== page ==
Thursday, July 25, 2013

7 Questions For: Author Susan Kaye Quinn

Susan Kaye Quinn is the author of the bestselling young adult SF Mindjack Trilogy. The just-released Debt Collector series is her more grown-up SF, meant for ages 17+. 

Susan grew up in California, got a bunch of engineering degrees (B.S. Aerospace Engineering, M.S. Mechanical Engineering, Ph.D. in Environmental Engineering) and worked everywhere from NASA to NCAR (National Center for Atmospheric Research). She designed aircraft engines, studied global warming, and held elected office (as a school board member). Now that she writes novels, her business card says "Author and Rocket Scientist," but she mostly sits around in her pajamas in awe that she gets paid to make stuff up.

All her engineering skills come in handy when dreaming up dangerous mindpowers, future dystopic worlds, and slightly plausible steampunk inventions. For her stories, of course. Just ignore that stuff in the basement.

Susan writes from the Chicago suburbs with her three boys, two cats, and one husband. Which, it turns out, is exactly as much as she can handle.

And now Susan Kaye Quinn faces the 7 Questions:

Question Seven: What are your top three favorite books?

At the moment, Hugh Howey’s Half Way Home has invaded my brain and taken up residence. I listened to it on audio, and it was just beautiful, brilliant, and moving. I have a new target to aspire to, in terms of authorly awesome. I used to want to write a book as awesome as Scott Westerfeld’s Leviathan, or Holly Black’s White Cat, or Suzanne Collin’s Hunger Games, all for their brilliantly inventive storytelling and fantastic voice. But Hugh is my new benchmark for his ability to combine beautiful words with heart-wrenchingly moving stories. 

Question Six: How much time do you spend each week writing? Reading?

As much as I possibly can, often to the detriment of sleeping, personal care, and domestic duties. At least I haven’t started drinking scotch or smoking cigars—aren’t those supposed to be the proper vices for writers? In all seriousness, I’m trying to transform my writing addiction into something that resembles writing efficiency, and I’m reclaiming more time for my passion for reading.

Question Five: What was the path that led you to publication?

A delightful question! Wish I had a simple answer for that. For my first novel (Life, Liberty, and Pursuit, a YA romance), a small-press publisher came to me: an early beta-reader had joined their team, and she was in love with the story. I never actually planned on publishing that one, but I decided it would be a great learning experience. And it was! 

I queried a couple other novels before deciding to self-publish Open Minds, the first in my YA SF Mindjack Trilogy. The time ever since has been a head-long, dead-run of writing, publishing, rinse, repeat. Now, I’m a firm believer in indie publishing. I’ve had some interest from other publishers, and I won’t rule out releasing a book through a publisher in the future, but it will have to be the right offer for the right book. Generally speaking, I’m concentrating on writing the books I want to write first, then figuring out the right publication path for them second.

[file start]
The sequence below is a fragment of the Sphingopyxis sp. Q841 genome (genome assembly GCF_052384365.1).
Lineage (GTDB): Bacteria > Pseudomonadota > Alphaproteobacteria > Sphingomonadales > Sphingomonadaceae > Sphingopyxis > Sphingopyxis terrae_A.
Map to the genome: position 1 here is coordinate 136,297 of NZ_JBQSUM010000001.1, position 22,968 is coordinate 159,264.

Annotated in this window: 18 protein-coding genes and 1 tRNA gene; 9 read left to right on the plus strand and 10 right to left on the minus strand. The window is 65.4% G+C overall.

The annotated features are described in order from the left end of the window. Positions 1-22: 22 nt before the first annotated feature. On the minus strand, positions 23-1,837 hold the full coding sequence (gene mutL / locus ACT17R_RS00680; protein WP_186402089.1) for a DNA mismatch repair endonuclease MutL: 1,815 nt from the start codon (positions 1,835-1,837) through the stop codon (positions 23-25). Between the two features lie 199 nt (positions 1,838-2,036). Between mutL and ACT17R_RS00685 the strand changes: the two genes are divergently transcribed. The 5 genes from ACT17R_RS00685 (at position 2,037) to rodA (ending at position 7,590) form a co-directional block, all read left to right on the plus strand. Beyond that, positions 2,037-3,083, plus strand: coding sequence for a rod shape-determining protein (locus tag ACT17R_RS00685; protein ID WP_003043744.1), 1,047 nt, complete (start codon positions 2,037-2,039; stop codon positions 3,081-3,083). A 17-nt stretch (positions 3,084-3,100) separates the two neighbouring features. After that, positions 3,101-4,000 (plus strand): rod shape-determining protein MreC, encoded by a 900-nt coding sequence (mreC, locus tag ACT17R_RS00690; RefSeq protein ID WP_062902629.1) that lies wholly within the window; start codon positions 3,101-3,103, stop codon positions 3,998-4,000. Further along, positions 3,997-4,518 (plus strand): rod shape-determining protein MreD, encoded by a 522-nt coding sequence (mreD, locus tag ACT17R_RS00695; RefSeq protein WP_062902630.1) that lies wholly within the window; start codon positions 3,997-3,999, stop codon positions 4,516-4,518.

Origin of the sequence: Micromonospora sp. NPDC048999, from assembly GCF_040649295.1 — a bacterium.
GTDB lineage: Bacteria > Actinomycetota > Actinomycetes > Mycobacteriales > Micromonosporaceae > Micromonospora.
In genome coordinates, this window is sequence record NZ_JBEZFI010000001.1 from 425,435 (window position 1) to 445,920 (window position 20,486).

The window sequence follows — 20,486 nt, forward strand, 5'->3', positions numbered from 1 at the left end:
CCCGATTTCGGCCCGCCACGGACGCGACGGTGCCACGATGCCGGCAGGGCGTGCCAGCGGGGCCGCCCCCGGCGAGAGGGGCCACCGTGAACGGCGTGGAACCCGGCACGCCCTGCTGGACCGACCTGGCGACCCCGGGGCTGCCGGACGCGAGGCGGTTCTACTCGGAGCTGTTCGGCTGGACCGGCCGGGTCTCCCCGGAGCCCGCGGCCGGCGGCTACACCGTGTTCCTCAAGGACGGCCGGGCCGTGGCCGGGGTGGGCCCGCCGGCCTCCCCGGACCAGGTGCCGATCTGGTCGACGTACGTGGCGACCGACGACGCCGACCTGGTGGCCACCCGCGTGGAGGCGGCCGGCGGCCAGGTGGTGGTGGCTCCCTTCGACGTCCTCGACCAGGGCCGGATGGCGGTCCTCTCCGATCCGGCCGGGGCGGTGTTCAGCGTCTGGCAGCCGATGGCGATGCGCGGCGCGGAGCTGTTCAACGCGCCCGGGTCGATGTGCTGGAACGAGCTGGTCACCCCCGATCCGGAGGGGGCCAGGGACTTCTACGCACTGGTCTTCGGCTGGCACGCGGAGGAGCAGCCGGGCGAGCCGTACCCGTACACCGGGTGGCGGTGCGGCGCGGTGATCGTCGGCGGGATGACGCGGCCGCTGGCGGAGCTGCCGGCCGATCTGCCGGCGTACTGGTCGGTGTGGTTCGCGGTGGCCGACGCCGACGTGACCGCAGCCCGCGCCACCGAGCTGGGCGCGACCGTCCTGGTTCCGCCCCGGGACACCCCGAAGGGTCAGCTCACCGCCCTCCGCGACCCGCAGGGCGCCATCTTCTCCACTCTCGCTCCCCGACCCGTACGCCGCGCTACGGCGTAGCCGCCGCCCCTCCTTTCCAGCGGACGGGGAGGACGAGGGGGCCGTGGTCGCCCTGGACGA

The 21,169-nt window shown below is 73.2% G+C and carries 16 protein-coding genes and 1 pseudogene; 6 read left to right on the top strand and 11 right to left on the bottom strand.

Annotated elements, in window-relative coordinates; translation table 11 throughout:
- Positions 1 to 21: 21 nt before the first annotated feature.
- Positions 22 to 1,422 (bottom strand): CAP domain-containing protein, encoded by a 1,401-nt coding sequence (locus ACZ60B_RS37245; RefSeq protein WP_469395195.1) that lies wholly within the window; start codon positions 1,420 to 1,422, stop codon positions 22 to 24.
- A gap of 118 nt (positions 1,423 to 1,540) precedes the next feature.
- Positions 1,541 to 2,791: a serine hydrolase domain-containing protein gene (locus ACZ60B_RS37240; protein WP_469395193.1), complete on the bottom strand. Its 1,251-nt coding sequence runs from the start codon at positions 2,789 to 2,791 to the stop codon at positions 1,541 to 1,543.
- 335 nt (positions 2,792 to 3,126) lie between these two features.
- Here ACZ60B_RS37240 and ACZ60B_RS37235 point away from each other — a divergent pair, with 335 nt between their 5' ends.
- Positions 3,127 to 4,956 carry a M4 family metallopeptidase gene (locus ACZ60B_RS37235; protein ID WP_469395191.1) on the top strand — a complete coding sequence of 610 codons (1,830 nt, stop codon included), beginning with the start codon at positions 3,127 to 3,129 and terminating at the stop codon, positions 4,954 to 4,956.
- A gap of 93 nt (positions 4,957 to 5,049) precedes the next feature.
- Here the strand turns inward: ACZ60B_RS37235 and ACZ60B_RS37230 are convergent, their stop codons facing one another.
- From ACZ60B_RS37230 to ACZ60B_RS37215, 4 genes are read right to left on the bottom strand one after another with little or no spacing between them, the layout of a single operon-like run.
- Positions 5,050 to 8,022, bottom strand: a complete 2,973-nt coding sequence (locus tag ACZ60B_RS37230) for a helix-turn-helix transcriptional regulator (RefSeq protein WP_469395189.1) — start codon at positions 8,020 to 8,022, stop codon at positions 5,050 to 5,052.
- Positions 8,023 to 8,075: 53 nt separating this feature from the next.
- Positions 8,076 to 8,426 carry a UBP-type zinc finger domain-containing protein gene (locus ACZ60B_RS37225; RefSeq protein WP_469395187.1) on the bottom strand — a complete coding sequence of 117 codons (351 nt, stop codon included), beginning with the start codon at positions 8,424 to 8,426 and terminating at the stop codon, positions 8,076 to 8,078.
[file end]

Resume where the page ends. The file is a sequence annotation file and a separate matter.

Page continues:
Question Four: Do you believe writers are born, taught or both? Which was true for you?

Writers simply are—born into the world with a unique perspective, molded by their experiences, and intentionally brought into being by a dedication to learning the craft. Writing is thinking; writing well is clear thinking. Everyone is capable of doing this, but not everyone devotes the time to learning the craft to do it well. 

I came to writing fiction as a career later in life (taking turns as an engineer, scientist, and politician first), but I was always thinking, consuming the world, and using words to describe my perspective on it. I’m self-taught in the craft of fiction writing, believing that my Ph.D. in engineering entitles me to opt out of the classroom and design self-study programs in things I want to learn. (Which is not to say that some writing workshops aren’t worthwhile – I’m attending two this fall given by masters in the craft). 

Question Three: What is your favorite thing about writing? What is your least favorite thing?

Writing has allowed me to become whole, integrating all the sides of me: analytical, adventurous, emotional, intellectual. I love that it’s opened up this whole other side of me, giving me a passion I plan to follow the rest of my days. 

My least favorite thing is that it taps into all my fears simultaneously. I understand (now) that fear is part of the process, but why couldn’t free martinis be part of the process? Or extra shiny hair? Snakes. Why did it have to be snakes? #gratiutousIndianaJonesReference

Question Two: What one bit of wisdom would you impart to an aspiring writer? (feel free to include as many other bits of wisdom as you like)

Don’t hold back: be merciless to your characters and to yourself. Dive into what scares and frightens and excites you. Dare to be your truly authentic self—in the creativity business, that uniqueness is your main asset. Don’t fear it; treasure it. And hunt it down with a knife.

Question One: If you could have lunch with any writer, living or dead, who would it be? Why?

I’d have lunch with Hugh Howey. I’ve already had dinner with him, so lunch would be a nice variation. I’m sure there’s more I can learn from him about the craft and business, and I was able to control my fangirling (mostly) the first time. If he’s booked, I’d love to chat up Scott Westerfeld, just so I could listen to his wild creativity in person. He enthralled me the one time I heard him speak, and I’m sure he has more for me to soak up.


  1. Great interview. Loved learning more about Susan. So excited for her success and she's so generous in sharing her advice.

  2. Nice interview. I had no idea you had a YA Romance!


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